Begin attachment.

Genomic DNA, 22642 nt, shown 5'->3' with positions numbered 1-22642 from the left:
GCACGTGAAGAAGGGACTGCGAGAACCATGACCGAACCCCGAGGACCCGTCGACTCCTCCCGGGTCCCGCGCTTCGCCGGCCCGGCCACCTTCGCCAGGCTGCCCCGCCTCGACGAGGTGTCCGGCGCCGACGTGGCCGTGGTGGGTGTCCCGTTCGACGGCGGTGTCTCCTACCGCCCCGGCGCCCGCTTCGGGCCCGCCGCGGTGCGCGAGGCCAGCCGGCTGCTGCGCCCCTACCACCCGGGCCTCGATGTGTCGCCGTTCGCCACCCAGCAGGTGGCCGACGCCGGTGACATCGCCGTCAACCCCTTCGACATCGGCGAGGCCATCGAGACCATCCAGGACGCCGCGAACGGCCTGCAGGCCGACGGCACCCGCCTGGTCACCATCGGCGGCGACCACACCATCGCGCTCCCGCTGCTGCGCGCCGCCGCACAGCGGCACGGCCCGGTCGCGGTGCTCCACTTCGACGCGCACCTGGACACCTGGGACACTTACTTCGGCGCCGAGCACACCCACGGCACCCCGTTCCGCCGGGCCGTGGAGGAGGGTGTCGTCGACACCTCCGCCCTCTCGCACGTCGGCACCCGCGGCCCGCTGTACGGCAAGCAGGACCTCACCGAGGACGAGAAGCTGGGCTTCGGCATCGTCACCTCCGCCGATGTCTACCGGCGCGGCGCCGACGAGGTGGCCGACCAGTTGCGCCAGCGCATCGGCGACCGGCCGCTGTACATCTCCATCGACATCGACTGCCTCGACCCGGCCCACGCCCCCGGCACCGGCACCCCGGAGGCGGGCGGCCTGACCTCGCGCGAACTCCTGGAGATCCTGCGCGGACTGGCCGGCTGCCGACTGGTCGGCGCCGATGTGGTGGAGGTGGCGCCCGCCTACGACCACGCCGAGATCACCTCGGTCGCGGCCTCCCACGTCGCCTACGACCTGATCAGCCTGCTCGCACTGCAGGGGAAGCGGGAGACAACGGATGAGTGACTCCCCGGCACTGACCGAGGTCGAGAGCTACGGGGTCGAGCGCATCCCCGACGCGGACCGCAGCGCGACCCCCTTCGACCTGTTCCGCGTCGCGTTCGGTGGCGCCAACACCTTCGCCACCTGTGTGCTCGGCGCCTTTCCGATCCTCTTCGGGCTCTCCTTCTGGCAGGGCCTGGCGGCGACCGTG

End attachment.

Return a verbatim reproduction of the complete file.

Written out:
Genomic DNA, 22642 nt, shown 5'->3' with positions numbered 1-22642 from the left:
GCACGTGAAGAAGGGACTGCGAGAACCATGACCGAACCCCGAGGACCCGTCGACTCCTCCCGGGTCCCGCGCTTCGCCGGCCCGGCCACCTTCGCCAGGCTGCCCCGCCTCGACGAGGTGTCCGGCGCCGACGTGGCCGTGGTGGGTGTCCCGTTCGACGGCGGTGTCTCCTACCGCCCCGGCGCCCGCTTCGGGCCCGCCGCGGTGCGCGAGGCCAGCCGGCTGCTGCGCCCCTACCACCCGGGCCTCGATGTGTCGCCGTTCGCCACCCAGCAGGTGGCCGACGCCGGTGACATCGCCGTCAACCCCTTCGACATCGGCGAGGCCATCGAGACCATCCAGGACGCCGCGAACGGCCTGCAGGCCGACGGCACCCGCCTGGTCACCATCGGCGGCGACCACACCATCGCGCTCCCGCTGCTGCGCGCCGCCGCACAGCGGCACGGCCCGGTCGCGGTGCTCCACTTCGACGCGCACCTGGACACCTGGGACACTTACTTCGGCGCCGAGCACACCCACGGCACCCCGTTCCGCCGGGCCGTGGAGGAGGGTGTCGTCGACACCTCCGCCCTCTCGCACGTCGGCACCCGCGGCCCGCTGTACGGCAAGCAGGACCTCACCGAGGACGAGAAGCTGGGCTTCGGCATCGTCACCTCCGCCGATGTCTACCGGCGCGGCGCCGACGAGGTGGCCGACCAGTTGCGCCAGCGCATCGGCGACCGGCCGCTGTACATCTCCATCGACATCGACTGCCTCGACCCGGCCCACGCCCCCGGCACCGGCACCCCGGAGGCGGGCGGCCTGACCTCGCGCGAACTCCTGGAGATCCTGCGCGGACTGGCCGGCTGCCGACTGGTCGGCGCCGATGTGGTGGAGGTGGCGCCCGCCTACGACCACGCCGAGATCACCTCGGTCGCGGCCTCCCACGTCGCCTACGACCTGATCAGCCTGCTCGCACTGCAGGGGAAGCGGGAGACAACGGATGAGTGACTCCCCGGCACTGACCGAGGTCGAGAGCTACGGGGTCGAGCGCATCCCCGACGCGGACCGCAGCGCGACCCCCTTCGACCTGTTCCGCGTCGCGTTCGGTGGCGCCAACACCTTCGCCACCTGTGTGCTCGGCGCCTTTCCGATCCTCTTCGGGCTCTCCTTCTGGCAGGGCCTGGCGGCGACCGTG